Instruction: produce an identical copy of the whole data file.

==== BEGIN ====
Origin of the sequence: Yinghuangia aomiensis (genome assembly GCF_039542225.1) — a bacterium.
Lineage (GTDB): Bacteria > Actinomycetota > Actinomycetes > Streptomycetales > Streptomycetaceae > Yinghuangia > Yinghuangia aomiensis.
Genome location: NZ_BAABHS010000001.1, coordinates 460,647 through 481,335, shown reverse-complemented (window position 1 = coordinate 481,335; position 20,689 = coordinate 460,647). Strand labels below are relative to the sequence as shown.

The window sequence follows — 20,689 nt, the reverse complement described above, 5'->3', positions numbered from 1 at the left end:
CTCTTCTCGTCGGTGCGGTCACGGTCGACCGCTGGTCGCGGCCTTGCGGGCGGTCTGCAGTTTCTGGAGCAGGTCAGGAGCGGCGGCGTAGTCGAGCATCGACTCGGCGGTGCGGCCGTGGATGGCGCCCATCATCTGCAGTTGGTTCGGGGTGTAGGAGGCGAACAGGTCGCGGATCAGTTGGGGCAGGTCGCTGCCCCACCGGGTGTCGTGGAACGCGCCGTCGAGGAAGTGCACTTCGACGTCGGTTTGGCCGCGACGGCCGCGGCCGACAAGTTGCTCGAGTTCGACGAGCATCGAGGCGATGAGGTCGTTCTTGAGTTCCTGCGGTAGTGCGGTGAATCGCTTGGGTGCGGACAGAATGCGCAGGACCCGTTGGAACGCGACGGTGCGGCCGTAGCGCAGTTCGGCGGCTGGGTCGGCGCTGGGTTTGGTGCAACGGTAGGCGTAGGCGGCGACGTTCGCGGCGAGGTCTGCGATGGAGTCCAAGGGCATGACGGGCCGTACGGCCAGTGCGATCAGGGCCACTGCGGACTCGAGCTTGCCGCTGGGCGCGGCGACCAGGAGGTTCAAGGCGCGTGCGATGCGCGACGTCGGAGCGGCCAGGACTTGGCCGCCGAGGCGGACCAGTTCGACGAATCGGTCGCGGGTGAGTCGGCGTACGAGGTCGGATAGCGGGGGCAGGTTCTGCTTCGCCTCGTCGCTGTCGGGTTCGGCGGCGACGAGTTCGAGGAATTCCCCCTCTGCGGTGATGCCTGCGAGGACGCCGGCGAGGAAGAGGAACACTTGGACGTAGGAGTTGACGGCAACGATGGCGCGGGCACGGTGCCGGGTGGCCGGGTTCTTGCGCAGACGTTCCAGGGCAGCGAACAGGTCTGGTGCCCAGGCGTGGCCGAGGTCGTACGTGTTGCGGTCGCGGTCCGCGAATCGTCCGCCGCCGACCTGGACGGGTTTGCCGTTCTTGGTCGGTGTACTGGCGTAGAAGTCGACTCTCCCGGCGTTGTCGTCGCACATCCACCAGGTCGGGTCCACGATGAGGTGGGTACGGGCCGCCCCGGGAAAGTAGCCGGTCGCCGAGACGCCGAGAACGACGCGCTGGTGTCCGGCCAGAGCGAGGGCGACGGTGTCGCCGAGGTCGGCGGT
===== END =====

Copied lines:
Origin of the sequence: Yinghuangia aomiensis (genome assembly GCF_039542225.1) — a bacterium.
Lineage (GTDB): Bacteria > Actinomycetota > Actinomycetes > Streptomycetales > Streptomycetaceae > Yinghuangia > Yinghuangia aomiensis.
Genome location: NZ_BAABHS010000001.1, coordinates 460,647 through 481,335, shown reverse-complemented (window position 1 = coordinate 481,335; position 20,689 = coordinate 460,647). Strand labels below are relative to the sequence as shown.

The window sequence follows — 20,689 nt, the reverse complement described above, 5'->3', positions numbered from 1 at the left end:
CTCTTCTCGTCGGTGCGGTCACGGTCGACCGCTGGTCGCGGCCTTGCGGGCGGTCTGCAGTTTCTGGAGCAGGTCAGGAGCGGCGGCGTAGTCGAGCATCGACTCGGCGGTGCGGCCGTGGATGGCGCCCATCATCTGCAGTTGGTTCGGGGTGTAGGAGGCGAACAGGTCGCGGATCAGTTGGGGCAGGTCGCTGCCCCACCGGGTGTCGTGGAACGCGCCGTCGAGGAAGTGCACTTCGACGTCGGTTTGGCCGCGACGGCCGCGGCCGACAAGTTGCTCGAGTTCGACGAGCATCGAGGCGATGAGGTCGTTCTTGAGTTCCTGCGGTAGTGCGGTGAATCGCTTGGGTGCGGACAGAATGCGCAGGACCCGTTGGAACGCGACGGTGCGGCCGTAGCGCAGTTCGGCGGCTGGGTCGGCGCTGGGTTTGGTGCAACGGTAGGCGTAGGCGGCGACGTTCGCGGCGAGGTCTGCGATGGAGTCCAAGGGCATGACGGGCCGTACGGCCAGTGCGATCAGGGCCACTGCGGACTCGAGCTTGCCGCTGGGCGCGGCGACCAGGAGGTTCAAGGCGCGTGCGATGCGCGACGTCGGAGCGGCCAGGACTTGGCCGCCGAGGCGGACCAGTTCGACGAATCGGTCGCGGGTGAGTCGGCGTACGAGGTCGGATAGCGGGGGCAGGTTCTGCTTCGCCTCGTCGCTGTCGGGTTCGGCGGCGACGAGTTCGAGGAATTCCCCCTCTGCGGTGATGCCTGCGAGGACGCCGGCGAGGAAGAGGAACACTTGGACGTAGGAGTTGACGGCAACGATGGCGCGGGCACGGTGCCGGGTGGCCGGGTTCTTGCGCAGACGTTCCAGGGCAGCGAACAGGTCTGGTGCCCAGGCGTGGCCGAGGTCGTACGTGTTGCGGTCGCGGTCCGCGAATCGTCCGCCGCCGACCTGGACGGGTTTGCCGTTCTTGGTCGGTGTACTGGCGTAGAAGTCGACTCTCCCGGCGTTGTCGTCGCACATCCACCAGGTCGGGTCCACGATGAGGTGGGTACGGGCCGCCCCGGGAAAGTAGCCGGTCGCCGAGACGCCGAGAACGACGCGCTGGTGTCCGGCCAGAGCGAGGGCGACGGTGTCGCCGAGGTCGGCGGT